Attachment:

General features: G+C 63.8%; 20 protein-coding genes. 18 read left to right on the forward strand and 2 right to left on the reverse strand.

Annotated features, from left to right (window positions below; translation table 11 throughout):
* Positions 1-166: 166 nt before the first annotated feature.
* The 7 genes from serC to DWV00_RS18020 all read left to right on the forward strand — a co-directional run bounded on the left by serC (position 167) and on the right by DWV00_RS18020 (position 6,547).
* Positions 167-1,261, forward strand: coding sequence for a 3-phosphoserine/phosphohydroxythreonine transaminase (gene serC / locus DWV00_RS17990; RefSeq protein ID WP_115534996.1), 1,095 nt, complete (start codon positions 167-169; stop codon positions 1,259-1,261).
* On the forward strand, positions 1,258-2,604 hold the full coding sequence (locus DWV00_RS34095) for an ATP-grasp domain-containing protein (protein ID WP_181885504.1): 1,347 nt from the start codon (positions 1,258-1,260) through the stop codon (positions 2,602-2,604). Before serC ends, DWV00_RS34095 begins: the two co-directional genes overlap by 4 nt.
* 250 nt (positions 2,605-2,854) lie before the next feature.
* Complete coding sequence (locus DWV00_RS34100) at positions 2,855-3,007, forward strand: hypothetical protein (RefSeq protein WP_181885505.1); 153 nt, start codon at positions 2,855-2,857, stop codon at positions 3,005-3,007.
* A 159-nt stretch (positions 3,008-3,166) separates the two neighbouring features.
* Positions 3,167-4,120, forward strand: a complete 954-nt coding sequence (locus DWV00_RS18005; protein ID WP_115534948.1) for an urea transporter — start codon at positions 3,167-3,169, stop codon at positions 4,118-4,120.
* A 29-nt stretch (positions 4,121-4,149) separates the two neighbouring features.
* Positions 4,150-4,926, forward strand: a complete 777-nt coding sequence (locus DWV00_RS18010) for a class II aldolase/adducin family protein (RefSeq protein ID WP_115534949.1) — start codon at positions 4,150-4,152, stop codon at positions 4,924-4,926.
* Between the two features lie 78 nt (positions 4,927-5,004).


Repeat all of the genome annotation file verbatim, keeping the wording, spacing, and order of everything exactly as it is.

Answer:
General features: G+C 63.8%; 20 protein-coding genes. 18 read left to right on the forward strand and 2 right to left on the reverse strand.

Annotated features, from left to right (window positions below; translation table 11 throughout):
* Positions 1-166: 166 nt before the first annotated feature.
* The 7 genes from serC to DWV00_RS18020 all read left to right on the forward strand — a co-directional run bounded on the left by serC (position 167) and on the right by DWV00_RS18020 (position 6,547).
* Positions 167-1,261, forward strand: coding sequence for a 3-phosphoserine/phosphohydroxythreonine transaminase (gene serC / locus DWV00_RS17990; RefSeq protein ID WP_115534996.1), 1,095 nt, complete (start codon positions 167-169; stop codon positions 1,259-1,261).
* On the forward strand, positions 1,258-2,604 hold the full coding sequence (locus DWV00_RS34095) for an ATP-grasp domain-containing protein (protein ID WP_181885504.1): 1,347 nt from the start codon (positions 1,258-1,260) through the stop codon (positions 2,602-2,604). Before serC ends, DWV00_RS34095 begins: the two co-directional genes overlap by 4 nt.
* 250 nt (positions 2,605-2,854) lie before the next feature.
* Complete coding sequence (locus DWV00_RS34100) at positions 2,855-3,007, forward strand: hypothetical protein (RefSeq protein WP_181885505.1); 153 nt, start codon at positions 2,855-2,857, stop codon at positions 3,005-3,007.
* A 159-nt stretch (positions 3,008-3,166) separates the two neighbouring features.
* Positions 3,167-4,120, forward strand: a complete 954-nt coding sequence (locus DWV00_RS18005; protein ID WP_115534948.1) for an urea transporter — start codon at positions 3,167-3,169, stop codon at positions 4,118-4,120.
* A 29-nt stretch (positions 4,121-4,149) separates the two neighbouring features.
* Positions 4,150-4,926, forward strand: a complete 777-nt coding sequence (locus DWV00_RS18010) for a class II aldolase/adducin family protein (RefSeq protein ID WP_115534949.1) — start codon at positions 4,150-4,152, stop codon at positions 4,924-4,926.
* Between the two features lie 78 nt (positions 4,927-5,004).